And clients are clients, that’s always going to be true. They use the internet so they think they are experts, that they are their own end users. But you’re never your own end user.

That’s why research is so crucial. We do research in my role, too. I get to do user testing and interviews and talk to people about surprising things — like I worked with a video game company and got to talk to hardcore gamer people.

How has your role changed since you started in UX?

When I started, it was mostly executional. Someone would say, here’s the strategy, now go come up with some wireframes. Now, ideally, I’m more involved with the idea from the beginning. The business development person will come to me at the outset and ask me to work setting the terms. They’ll ask how many weeks we need, what steps we need to accomplish. And I’ll work on developing the big picture and plan from the beginning.

Are you a project manager too?

That’s actually a different person’s job, but sometimes I’ll step in to help make sure things get done.

Having a dedicated team member whose sole job is managing the project really surprised me when I started, coming from PR where you oversee your team’s work and your own workload and manage clients’ expectations all day long. I thought, “Wait, you mean I don’t ever really have to communicate with the client?” Even now, I don’t get that many emails, especially compared to before. It’s nice having someone else manage clients and the process.

What skills are the most important for your job?

Well, it depends on the specific area of UX. But on my team, we are looking for people who are more all-around strategic. It sounds a little cheesy, but we’re looking for people who understand the bigger business implications of design solutions.

Research skills are really important, even if researcher is not your day-to-day job. And a strong visual sense. Knowing what the design needs, and being able to provide feedback on visual designs and the creative process. In UX, you’re expected to have some visual skills but it’s not the whole job. As long as I’m able to give creative feedback and make clear wireframes that are presented to clients — that’s what I need to be able to do. We have visual designers we work with as well.

The thing is, most major brands have established brand guidelines [a set of rules, including colors, fonts and other cues, that dictate how the company’s designed materials and online presence should look]. They’re not looking to us just for a pretty design. They’re looking for us to give them the business strategy. To explain why and how what we’re proposing is going to help them make more money. Pretty is secondary. It’s almost irrelevant.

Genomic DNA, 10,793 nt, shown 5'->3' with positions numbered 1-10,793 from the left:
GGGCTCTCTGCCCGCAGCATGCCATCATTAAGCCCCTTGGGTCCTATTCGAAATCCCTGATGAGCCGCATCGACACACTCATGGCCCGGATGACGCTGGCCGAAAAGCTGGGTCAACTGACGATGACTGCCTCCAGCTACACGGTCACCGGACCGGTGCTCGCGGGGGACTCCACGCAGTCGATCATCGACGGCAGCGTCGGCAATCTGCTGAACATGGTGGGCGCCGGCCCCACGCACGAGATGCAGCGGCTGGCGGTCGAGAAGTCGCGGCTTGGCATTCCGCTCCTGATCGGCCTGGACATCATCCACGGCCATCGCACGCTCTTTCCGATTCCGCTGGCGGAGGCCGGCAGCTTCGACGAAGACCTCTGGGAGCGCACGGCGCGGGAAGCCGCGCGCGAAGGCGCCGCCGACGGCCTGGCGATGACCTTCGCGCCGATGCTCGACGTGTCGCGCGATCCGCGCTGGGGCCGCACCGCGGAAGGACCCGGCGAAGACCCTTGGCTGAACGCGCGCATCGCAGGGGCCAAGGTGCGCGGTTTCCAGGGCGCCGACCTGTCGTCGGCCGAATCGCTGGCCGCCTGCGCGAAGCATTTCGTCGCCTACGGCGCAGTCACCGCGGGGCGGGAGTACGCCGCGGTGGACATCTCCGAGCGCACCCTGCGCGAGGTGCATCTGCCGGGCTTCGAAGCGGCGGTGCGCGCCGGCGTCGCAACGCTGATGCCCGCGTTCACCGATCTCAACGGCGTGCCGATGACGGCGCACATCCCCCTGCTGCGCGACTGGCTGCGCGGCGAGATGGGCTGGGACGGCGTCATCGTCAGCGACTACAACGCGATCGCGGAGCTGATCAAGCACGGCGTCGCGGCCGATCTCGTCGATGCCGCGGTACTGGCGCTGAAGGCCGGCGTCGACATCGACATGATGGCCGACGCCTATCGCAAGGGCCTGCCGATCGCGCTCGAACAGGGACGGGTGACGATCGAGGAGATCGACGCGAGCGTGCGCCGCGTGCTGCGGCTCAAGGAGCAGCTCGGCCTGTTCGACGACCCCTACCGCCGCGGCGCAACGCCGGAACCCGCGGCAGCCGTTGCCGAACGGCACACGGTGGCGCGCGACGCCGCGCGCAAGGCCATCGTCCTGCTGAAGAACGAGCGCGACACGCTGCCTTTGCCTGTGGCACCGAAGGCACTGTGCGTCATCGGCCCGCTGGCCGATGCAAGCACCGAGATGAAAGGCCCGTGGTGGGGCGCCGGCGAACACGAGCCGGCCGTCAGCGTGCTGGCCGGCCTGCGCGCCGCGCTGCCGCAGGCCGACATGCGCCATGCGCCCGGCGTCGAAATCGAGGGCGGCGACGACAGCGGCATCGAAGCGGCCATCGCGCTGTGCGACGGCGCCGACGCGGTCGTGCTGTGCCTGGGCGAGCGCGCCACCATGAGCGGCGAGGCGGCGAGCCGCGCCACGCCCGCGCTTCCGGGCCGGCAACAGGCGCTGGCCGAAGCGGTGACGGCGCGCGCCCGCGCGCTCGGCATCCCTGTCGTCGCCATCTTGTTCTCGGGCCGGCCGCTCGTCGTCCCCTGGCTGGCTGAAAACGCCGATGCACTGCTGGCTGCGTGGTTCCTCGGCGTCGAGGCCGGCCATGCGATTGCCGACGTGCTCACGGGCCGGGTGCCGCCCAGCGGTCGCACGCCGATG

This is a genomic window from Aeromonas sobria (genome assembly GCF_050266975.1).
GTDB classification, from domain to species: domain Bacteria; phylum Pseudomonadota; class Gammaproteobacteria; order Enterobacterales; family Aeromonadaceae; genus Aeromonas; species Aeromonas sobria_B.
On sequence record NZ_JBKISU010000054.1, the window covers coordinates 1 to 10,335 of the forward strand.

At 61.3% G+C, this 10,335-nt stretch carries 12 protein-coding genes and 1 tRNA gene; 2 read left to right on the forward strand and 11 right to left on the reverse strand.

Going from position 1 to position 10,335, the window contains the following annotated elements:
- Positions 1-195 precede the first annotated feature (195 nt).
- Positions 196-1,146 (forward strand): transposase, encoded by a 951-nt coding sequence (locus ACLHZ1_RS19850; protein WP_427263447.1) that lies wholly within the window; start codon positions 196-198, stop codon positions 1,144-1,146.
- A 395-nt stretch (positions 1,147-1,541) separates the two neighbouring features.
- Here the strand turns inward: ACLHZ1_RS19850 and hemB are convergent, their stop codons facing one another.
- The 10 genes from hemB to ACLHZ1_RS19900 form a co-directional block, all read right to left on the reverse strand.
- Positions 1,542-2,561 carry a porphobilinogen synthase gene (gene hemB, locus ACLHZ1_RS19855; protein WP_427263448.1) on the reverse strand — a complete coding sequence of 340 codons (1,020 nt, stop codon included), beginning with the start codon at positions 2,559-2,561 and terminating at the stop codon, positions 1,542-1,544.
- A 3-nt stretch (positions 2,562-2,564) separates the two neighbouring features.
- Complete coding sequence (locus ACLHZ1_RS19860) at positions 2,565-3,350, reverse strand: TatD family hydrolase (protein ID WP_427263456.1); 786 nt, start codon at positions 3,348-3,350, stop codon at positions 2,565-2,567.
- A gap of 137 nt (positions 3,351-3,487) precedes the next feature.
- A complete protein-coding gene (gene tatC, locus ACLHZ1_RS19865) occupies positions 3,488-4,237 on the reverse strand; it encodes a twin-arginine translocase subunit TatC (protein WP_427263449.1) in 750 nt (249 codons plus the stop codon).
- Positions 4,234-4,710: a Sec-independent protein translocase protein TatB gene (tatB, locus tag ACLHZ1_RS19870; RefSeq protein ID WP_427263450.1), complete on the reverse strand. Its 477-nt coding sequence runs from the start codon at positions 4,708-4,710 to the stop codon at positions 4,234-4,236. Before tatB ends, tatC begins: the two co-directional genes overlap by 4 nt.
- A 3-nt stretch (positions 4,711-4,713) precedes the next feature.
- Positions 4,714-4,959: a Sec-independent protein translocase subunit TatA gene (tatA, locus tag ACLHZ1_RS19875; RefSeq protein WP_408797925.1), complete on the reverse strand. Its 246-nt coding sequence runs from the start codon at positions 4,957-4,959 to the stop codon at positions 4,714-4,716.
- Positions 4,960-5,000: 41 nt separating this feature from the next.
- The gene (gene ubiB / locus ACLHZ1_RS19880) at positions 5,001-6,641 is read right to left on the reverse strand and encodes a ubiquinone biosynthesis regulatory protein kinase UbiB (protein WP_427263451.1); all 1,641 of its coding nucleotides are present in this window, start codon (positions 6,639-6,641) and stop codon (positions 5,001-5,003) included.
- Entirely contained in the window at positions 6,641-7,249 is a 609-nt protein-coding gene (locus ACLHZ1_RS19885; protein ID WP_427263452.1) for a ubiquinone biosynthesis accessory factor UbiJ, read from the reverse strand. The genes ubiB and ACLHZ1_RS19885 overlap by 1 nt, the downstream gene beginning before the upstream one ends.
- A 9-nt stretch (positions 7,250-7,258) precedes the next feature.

I didn’t know this going in, but my strategic communications background has really helped me. I was able to quickly grasp the strategy side of this business. And I already had the ability to develop presentation decks and write. Actually, the most important skill is being able to communicate your design decisions. Even the best designers I work with — you can be the most amazing designer, but if you can’t communicate why you made your design decisions, then what is a client supposed to do with that?

What did you want to be when you were little?

An artist. Sometimes also a doctor. Everyone in my family is in education. My parents have always been writers and teachers. I’m the bad capitalist daughter.

No one is going to cut me any slack or let me make excuses, so I just need to be confident in myself.

What does the future hold for you?

I enjoy UX and think I’m good at it — especially the “UX as business strategy” part of it. But the fact that I don’t have “designer” in my title anymore bothers me. So it’s up to me to figure out if I want to continue on this path, versus going down the product path and further developing my visual design skills.

What does the product path look like?

Positioning yourself as a product designer is probably the way to go money-wise. Depending on the job descriptions, there’s a strong visual component but UX skills are what they’re really looking for. On a product design team, you might have a UX researcher, but you probably don’t have a UX expert yet. You need that.

What do you wish you had known when you were starting out?

On a personal level, I wish I’d just had more confidence in myself because I think everyone is making it up as they go. It took me a long time to stop — not apologizing, but — using my lack of traditional design background as a crutch. Like, “I’m just a PR girl, but here’s my two cents.” But no one is going to cut me any slack or let me make excuses, so I just need to be confident in myself.

Interview has been edited for clarity and length.